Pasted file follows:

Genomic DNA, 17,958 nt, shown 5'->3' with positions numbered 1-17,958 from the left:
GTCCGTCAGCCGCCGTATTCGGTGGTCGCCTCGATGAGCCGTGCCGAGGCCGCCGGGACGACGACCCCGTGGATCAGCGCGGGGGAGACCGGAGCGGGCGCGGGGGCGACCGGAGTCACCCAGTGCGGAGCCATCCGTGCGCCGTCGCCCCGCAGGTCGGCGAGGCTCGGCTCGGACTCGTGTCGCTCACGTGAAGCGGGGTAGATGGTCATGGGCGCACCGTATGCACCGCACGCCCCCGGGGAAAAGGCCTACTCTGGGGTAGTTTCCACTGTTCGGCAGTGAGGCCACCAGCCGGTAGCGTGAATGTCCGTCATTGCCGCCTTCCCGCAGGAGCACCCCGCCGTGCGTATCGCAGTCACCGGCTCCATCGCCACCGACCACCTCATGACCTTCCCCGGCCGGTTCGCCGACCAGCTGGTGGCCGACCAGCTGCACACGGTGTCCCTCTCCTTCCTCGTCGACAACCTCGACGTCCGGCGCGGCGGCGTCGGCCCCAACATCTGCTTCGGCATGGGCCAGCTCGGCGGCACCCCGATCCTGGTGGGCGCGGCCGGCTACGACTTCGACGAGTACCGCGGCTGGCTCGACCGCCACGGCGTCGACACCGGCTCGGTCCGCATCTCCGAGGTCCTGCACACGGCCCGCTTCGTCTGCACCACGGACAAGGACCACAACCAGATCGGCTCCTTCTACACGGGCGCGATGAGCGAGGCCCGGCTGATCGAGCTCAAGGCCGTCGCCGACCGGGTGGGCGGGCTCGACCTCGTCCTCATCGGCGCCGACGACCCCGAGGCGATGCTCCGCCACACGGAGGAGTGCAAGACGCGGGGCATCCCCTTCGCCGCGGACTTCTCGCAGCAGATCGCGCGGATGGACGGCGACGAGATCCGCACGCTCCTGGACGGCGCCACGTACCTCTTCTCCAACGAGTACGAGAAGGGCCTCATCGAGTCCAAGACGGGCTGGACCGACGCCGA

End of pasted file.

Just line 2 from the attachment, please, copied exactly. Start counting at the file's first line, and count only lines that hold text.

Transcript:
GTCCGTCAGCCGCCGTATTCGGTGGTCGCCTCGATGAGCCGTGCCGAGGCCGCCGGGACGACGACCCCGTGGATCAGCGCGGGGGAGACCGGAGCGGGCGCGGGGGCGACCGGAGTCACCCAGTGCGGAGCCATCCGTGCGCCGTCGCCCCGCAGGTCGGCGAGGCTCGGCTCGGACTCGTGTCGCTCACGTGAAGCGGGGTAGATGGTCATGGGCGCACCGTATGCACCGCACGCCCCCGGGGAAAAGGCCTACTCTGGGGTAGTTTCCACTGTTCGGCAGTGAGGCCACCAGCCGGTAGCGTGAATGTCCGTCATTGCCGCCTTCCCGCAGGAGCACCCCGCCGTGCGTATCGCAGTCACCGGCTCCATCGCCACCGACCACCTCATGACCTTCCCCGGCCGGTTCGCCGACCAGCTGGTGGCCGACCAGCTGCACACGGTGTCCCTCTCCTTCCTCGTCGACAACCTCGACGTCCGGCGCGGCGGCGTCGGCCCCAACATCTGCTTCGGCATGGGCCAGCTCGGCGGCACCCCGATCCTGGTGGGCGCGGCCGGCTACGACTTCGACGAGTACCGCGGCTGGCTCGACCGCCACGGCGTCGACACCGGCTCGGTCCGCATCTCCGAGGTCCTGCACACGGCCCGCTTCGTCTGCACCACGGACAAGGACCACAACCAGATCGGCTCCTTCTACACGGGCGCGATGAGCGAGGCCCGGCTGATCGAGCTCAAGGCCGTCGCCGACCGGGTGGGCGGGCTCGACCTCGTCCTCATCGGCGCCGACGACCCCGAGGCGATGCTCCGCCACACGGAGGAGTGCAAGACGCGGGGCATCCCCTTCGCCGCGGACTTCTCGCAGCAGATCGCGCGGATGGACGGCGACGAGATCCGCACGCTCCTGGACGGCGCCACGTACCTCTTCTCCAACGAGTACGAGAAGGGCCTCATCGAGTCCAAGACGGGCTGGACCGACGCCGA